Yeah, and that's a really important question. We've never seen a time in our history, I think, where we have been so divided and so alienated from one another and the pandemic and the isolation and mental health struggles that the pandemic has brought on, have not helped us in in that regard, either. So, I think, a good place to begin to, as you talk about it, foster unity consciousness, begins with the practice of mindfulness. But mindfulness from the perspective of first, and I talked about Happier You as being a program of transformation from the inside out, looking at the relationship that we have with ourselves, is there something that we are resisting within ourselves, or that we don't accept about ourselves, or that we are unhappy about, which then translates to looking for the negative story, looking for ways to be in opposition with somebody else because you're maybe not feeling good about who you are. So self love at a, at a deep level begins - and finding that love - begins by turning inward, and bringing compassion, warmth, and a sense of being present, non judgmentally, in a caring way, with whatever is arising in our, in our experience. So that I would say, Moira is the first step. It's changing the relationship we have with ourselves, because you probably know like, when, when you don't feel good, it's hard to be connected with others, you know. It's hard to be there for other people and to feel a sense of community. So if we begin within ourselves that way, that would be a first step. The second step, to really foster unity consciousness - and we can come back to the exercise around mindfulness and moving toward that consciousness. But the second step would be realizing what Kristin Neff, who is a very well known researcher in the area of self compassion, calls common humanity. And what Kristin is referring to, is this idea that it's a knowledge and awareness that we all suffer. That nobody is saved from the pains, and the hurricanes of life. We all go through it. We all experienced loss, sadness, frustration, anger, envy. It's part of the human condition, we're not alone. Once we have that more in our awareness, along with mindfulness, we then begin to see that I'm not so separate. I'm not so different from somebody who may have a very different political view, in life or may come from a very different background. There is a commonality that we become conscious of that I think invigorates the love that we all have residing within us. I think we're born with love, we're born out of love. And so it's kind of rediscovering that through mindfulness, a sense of common humanity. And the next aspect of what Neff talks about is self kindness. So are we able to not criticize ourselves? Are we able to see what happens to us in the most compassionate light? So that's kind of where I would begin. It's an important question. And I think it takes some quiet time. It takes some looking inward at self and getting to know yourself; if you're, you know, an extrovert, very externally focused in the world, sometimes we kind of lose touch with our core identity. In the book, I help through a number of writing exercises of ways that you can re establish or establish a core sense of what's meaningful for you, what are your values. What makes you feel good. What are your personal strengths as a way of solidifying a base that you can then build community and feel a part of, of a community in ways that you may never have felt before.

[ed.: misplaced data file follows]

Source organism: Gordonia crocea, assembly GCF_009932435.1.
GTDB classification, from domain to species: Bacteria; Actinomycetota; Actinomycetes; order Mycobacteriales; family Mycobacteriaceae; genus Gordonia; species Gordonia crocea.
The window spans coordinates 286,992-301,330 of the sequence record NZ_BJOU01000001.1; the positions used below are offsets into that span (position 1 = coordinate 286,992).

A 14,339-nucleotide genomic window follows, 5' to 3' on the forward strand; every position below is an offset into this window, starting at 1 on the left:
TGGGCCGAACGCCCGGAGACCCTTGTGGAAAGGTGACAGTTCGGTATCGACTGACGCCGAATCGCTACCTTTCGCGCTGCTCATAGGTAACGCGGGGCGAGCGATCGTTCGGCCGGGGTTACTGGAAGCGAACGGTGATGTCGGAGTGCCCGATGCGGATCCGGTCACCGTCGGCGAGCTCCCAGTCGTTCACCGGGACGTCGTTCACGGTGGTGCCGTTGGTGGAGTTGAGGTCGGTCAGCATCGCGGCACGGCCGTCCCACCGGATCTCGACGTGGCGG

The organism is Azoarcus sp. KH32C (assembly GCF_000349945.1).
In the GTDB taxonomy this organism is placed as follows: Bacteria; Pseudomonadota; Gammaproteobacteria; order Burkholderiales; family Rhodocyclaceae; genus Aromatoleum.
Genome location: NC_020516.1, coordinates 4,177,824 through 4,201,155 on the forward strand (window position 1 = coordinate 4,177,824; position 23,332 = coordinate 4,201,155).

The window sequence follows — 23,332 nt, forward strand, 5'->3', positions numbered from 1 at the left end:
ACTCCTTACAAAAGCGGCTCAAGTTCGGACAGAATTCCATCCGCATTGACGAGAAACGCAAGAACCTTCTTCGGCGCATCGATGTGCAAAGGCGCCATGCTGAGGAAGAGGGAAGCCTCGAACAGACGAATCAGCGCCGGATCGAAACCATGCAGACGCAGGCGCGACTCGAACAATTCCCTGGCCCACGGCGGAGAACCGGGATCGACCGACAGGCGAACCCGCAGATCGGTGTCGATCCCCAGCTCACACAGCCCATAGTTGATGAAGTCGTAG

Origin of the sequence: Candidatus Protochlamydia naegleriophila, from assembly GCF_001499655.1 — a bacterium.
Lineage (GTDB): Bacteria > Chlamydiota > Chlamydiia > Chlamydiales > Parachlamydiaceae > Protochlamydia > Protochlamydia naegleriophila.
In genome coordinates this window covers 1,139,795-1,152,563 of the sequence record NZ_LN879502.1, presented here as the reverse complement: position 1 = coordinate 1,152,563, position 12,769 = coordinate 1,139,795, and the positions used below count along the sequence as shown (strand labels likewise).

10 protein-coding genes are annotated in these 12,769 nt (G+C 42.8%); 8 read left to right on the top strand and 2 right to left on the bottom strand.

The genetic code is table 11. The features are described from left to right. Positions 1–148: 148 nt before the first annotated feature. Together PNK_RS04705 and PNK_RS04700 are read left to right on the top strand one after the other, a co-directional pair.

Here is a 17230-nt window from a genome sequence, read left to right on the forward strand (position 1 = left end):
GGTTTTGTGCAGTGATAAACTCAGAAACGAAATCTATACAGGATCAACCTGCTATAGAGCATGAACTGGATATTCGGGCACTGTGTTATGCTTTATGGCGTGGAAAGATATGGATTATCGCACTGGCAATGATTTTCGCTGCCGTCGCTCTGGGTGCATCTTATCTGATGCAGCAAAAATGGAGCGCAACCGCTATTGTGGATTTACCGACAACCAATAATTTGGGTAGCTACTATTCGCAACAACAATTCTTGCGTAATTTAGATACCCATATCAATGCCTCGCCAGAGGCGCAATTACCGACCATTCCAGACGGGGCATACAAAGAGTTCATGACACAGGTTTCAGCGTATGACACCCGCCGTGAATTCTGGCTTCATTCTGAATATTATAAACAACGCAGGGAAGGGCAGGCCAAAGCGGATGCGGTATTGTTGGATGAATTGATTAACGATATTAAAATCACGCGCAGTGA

Thank you. I think of communities that are new than when I was growing up; like the LGBTQ community, where young people, or maybe older people, like they're discovering more who they are, how they feel comfortable, but they don't know how to go about it. I like this idea of this kindness exercise to begin to really discover at a deeper level, what they love to do. Just really have that dialogue and just, again, allow to discover who they are at a core. At a core I believe, like you say that we're love. That's a community that is important to me. And I've had guests on also discuss that, to have that compassion and kindness and realize that we're all human beings, you know, spiritual beings in a human body. Do you work with that community?